October 9, 2018
In our April piece entitled "🌑Trouble Brews in Coal Country🌑," we noted how Westmoreland Coal Company ($WLB) was headed towards a bankruptcy filing. Subsequently, in May, the company obtained a small round of financing ($90mm) to bridge itself to a chapter 11 bankruptcy filing. Alas, we're upon that filing — a “Chapter 33,” of sorts, for good measure.
And it’s an…interesting…one. The company’s First Day Declaration leads with “What is Coal” and then goes on to mansplain what coal is. It’s beautiful. It’s educational. It’s…odd. Per the Declaration:
Coal is a fossil fuel that forms from the remains of vegetation as long as 400 million years ago. The plants from eons ago captured energy through photosynthesis to create compounds (carbon) in plant tissue. When those plants and trees died, they ultimately sank to the bottom of swamps and formed a dense material called peat, which progressively carbonized under the earth’s pressure and changing temperatures and eventually became a combustible sedimentary and metamorphic rock, which is referred to as coal.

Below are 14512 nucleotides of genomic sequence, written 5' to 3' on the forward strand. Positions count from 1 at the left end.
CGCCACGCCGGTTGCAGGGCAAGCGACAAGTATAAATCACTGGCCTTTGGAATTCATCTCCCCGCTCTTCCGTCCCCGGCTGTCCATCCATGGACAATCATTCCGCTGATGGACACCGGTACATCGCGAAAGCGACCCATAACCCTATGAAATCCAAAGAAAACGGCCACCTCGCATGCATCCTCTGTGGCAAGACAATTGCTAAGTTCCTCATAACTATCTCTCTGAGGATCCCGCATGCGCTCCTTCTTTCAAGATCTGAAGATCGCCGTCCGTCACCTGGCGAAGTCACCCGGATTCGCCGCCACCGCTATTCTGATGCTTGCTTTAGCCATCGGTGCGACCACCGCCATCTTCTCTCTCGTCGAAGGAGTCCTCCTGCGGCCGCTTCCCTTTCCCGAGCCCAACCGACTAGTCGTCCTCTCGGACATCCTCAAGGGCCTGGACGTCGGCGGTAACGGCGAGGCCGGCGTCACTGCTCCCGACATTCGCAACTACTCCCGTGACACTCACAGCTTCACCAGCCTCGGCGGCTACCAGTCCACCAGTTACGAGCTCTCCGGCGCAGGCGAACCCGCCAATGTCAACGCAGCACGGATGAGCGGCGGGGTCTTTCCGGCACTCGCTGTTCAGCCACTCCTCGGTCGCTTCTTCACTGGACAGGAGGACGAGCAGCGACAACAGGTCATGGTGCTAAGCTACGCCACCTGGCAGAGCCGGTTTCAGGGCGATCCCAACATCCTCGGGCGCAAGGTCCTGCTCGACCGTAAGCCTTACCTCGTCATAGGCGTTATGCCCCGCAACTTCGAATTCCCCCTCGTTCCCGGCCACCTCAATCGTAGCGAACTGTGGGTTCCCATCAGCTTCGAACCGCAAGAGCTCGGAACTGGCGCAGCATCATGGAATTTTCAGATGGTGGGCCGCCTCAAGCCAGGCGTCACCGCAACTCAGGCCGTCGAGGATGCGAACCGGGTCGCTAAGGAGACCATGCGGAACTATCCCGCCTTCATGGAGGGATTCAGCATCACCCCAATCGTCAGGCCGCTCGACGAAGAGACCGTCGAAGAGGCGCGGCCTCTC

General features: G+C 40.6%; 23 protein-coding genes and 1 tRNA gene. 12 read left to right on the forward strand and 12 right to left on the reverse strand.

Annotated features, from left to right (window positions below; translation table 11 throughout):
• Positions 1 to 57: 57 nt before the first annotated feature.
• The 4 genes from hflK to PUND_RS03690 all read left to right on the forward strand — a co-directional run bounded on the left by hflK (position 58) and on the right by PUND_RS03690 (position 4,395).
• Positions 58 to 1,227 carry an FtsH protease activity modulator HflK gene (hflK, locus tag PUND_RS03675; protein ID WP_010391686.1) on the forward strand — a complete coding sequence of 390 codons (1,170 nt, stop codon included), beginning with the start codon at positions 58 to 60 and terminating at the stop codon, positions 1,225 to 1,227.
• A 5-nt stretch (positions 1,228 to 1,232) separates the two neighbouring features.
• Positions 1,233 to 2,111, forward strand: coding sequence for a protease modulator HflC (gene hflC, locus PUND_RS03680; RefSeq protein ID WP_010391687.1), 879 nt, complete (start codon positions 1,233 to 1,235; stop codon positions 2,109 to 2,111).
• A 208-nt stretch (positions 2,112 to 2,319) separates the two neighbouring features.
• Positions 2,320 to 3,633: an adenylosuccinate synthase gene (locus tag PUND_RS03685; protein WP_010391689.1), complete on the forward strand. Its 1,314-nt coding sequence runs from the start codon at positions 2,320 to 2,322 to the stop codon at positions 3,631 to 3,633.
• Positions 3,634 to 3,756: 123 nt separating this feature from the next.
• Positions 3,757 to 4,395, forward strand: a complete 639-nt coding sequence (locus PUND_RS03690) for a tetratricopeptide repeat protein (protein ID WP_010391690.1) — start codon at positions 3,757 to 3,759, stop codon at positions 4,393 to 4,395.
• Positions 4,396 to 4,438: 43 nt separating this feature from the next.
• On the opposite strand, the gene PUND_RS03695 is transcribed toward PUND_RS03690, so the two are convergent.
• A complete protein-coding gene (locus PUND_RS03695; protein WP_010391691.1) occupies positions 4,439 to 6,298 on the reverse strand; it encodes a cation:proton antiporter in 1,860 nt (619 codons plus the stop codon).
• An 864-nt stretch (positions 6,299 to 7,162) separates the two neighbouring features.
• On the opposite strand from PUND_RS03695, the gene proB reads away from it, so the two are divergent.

There are at least four ranks of coal, depending on the carbon content: lignite; subbituminous; bituminous; and anthracite. Some estimate that 90 percent of the coal in America is bituminous (i.e., soft) coal, which is primarily used to make electricity through combustion in boilers to make steam that is used to generate power (called steam or thermal coal) and coke for the steel industry (metallurgical or coking coal). The Debtors mine lignite, subbituminous, and bituminous coal.
We are thankful for the explanation. After all, there haven’t been many opportunities over the last decade to explore the intersection of coal and bankruptcy. Oh…wait. Hang on. Right. Ok, sure, there was Peabody Energy. Ah, yeah, and Alpha Natural Resources. And Edison Mission Energy, Patriot Coal (x2), Walter Energy, Arch Coal, Xinergy, Armstrong Energy and James River Coal. To name a few. But we digress.